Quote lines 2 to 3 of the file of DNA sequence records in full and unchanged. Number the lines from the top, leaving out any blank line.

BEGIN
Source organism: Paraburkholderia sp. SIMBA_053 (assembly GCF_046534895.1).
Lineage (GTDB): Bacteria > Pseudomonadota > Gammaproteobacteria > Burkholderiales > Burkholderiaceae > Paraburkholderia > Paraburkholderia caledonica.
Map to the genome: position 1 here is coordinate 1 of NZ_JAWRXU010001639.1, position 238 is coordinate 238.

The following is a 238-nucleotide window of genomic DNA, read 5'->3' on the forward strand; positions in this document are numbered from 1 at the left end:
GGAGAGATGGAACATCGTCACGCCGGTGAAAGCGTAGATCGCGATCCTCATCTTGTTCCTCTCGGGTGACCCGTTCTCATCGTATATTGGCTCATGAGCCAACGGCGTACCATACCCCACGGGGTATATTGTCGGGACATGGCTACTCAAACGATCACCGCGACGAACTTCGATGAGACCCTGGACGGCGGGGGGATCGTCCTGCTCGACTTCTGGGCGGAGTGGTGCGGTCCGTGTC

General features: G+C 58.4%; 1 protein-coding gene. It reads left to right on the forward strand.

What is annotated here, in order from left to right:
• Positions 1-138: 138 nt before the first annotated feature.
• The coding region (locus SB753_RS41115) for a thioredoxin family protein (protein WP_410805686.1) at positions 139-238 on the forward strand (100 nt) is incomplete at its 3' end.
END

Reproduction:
Lineage (GTDB): Bacteria > Pseudomonadota > Gammaproteobacteria > Burkholderiales > Burkholderiaceae > Paraburkholderia > Paraburkholderia caledonica.
Map to the genome: position 1 here is coordinate 1 of NZ_JAWRXU010001639.1, position 238 is coordinate 238.